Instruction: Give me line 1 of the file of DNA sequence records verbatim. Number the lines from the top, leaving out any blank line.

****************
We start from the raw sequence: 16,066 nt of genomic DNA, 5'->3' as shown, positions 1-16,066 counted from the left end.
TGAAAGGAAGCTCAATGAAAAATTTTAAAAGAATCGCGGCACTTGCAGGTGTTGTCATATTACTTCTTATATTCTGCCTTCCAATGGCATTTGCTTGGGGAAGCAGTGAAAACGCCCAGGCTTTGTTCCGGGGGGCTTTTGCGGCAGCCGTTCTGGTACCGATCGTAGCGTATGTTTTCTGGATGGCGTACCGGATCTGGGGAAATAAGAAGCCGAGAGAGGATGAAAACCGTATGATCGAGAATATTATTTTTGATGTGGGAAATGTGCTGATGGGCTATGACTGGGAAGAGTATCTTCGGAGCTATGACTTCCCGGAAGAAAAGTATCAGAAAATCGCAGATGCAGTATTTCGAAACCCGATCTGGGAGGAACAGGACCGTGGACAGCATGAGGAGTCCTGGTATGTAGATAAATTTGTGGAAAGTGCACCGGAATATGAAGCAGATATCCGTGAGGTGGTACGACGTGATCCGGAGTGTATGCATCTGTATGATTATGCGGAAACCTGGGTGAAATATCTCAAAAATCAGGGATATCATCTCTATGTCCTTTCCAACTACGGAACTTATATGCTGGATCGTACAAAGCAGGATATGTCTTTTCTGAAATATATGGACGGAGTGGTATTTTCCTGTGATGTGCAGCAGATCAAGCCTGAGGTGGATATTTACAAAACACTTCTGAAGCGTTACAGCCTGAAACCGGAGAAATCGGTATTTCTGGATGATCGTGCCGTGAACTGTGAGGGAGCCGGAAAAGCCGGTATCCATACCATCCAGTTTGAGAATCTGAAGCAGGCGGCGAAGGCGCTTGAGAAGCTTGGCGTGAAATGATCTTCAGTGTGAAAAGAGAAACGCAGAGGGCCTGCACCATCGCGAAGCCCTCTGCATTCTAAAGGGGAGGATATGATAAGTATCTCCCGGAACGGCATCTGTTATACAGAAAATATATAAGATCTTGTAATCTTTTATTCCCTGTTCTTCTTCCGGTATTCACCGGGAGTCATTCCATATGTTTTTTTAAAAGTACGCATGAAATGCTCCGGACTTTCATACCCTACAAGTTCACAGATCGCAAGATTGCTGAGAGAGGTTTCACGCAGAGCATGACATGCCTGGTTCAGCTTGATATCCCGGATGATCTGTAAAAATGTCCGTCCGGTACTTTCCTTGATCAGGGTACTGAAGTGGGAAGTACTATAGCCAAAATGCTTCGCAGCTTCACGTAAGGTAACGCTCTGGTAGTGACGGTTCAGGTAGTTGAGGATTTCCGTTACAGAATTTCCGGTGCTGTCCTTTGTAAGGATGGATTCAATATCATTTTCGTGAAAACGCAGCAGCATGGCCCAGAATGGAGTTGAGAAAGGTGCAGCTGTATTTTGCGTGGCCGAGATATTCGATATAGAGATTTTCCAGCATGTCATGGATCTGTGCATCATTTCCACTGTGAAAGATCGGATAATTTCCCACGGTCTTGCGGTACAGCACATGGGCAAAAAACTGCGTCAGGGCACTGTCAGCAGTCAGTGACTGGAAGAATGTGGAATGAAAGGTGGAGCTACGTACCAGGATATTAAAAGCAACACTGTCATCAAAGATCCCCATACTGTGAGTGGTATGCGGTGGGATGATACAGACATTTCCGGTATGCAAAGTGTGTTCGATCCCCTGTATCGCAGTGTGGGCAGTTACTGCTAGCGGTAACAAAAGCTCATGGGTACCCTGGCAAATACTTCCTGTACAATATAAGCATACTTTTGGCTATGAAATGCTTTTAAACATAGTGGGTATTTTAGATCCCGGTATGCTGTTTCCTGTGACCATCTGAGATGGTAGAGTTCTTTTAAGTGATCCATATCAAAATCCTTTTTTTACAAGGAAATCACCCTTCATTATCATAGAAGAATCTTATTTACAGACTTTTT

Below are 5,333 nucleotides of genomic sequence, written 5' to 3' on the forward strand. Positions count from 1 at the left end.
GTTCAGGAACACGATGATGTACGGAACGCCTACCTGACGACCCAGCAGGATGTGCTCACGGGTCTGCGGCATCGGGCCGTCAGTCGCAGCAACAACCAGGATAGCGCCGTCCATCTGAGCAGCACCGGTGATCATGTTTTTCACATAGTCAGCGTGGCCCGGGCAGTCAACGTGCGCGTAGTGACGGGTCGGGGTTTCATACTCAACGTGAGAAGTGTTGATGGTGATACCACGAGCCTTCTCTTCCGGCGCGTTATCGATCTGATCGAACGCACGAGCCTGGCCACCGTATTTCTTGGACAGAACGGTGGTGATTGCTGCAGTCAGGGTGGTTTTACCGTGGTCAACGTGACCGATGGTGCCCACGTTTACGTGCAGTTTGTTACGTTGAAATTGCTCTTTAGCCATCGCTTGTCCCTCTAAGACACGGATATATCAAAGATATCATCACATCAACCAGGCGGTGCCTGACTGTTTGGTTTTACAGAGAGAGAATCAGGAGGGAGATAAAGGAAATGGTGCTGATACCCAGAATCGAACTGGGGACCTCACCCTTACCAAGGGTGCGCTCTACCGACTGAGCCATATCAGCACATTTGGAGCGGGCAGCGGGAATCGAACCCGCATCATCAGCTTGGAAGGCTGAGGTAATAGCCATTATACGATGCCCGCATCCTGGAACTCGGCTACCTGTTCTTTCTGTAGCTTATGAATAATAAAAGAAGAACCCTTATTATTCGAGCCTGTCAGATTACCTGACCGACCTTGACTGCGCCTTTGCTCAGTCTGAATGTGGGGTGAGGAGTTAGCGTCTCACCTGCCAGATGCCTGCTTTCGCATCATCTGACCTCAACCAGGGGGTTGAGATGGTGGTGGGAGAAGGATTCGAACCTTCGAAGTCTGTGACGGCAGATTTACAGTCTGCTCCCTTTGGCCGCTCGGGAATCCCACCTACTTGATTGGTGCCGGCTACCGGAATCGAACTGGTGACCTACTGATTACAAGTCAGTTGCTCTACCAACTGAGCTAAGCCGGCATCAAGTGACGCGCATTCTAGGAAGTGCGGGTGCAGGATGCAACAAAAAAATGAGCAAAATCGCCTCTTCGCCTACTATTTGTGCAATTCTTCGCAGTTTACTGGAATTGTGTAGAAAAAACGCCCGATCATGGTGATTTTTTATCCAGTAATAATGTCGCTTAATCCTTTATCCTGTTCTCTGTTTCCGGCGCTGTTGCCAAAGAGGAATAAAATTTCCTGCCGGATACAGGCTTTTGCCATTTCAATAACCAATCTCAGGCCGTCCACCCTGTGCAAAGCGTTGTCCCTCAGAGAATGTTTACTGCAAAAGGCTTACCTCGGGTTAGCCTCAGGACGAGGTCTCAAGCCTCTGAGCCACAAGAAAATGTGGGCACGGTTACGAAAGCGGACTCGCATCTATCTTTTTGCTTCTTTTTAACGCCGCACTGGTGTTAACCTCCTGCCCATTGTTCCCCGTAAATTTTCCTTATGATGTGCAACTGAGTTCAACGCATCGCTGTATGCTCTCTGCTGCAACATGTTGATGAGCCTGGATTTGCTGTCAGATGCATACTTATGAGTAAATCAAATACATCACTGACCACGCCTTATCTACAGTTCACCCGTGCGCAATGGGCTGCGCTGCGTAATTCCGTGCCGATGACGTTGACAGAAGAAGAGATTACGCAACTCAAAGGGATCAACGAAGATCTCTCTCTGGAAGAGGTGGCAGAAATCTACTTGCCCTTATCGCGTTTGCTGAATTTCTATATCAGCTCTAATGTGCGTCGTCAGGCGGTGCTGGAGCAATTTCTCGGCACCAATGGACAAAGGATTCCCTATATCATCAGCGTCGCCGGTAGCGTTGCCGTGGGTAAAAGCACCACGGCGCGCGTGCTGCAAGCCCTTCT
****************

We start from the raw sequence: 16,066 nt of genomic DNA, 5'->3' as shown, positions 1-16,066 counted from the left end.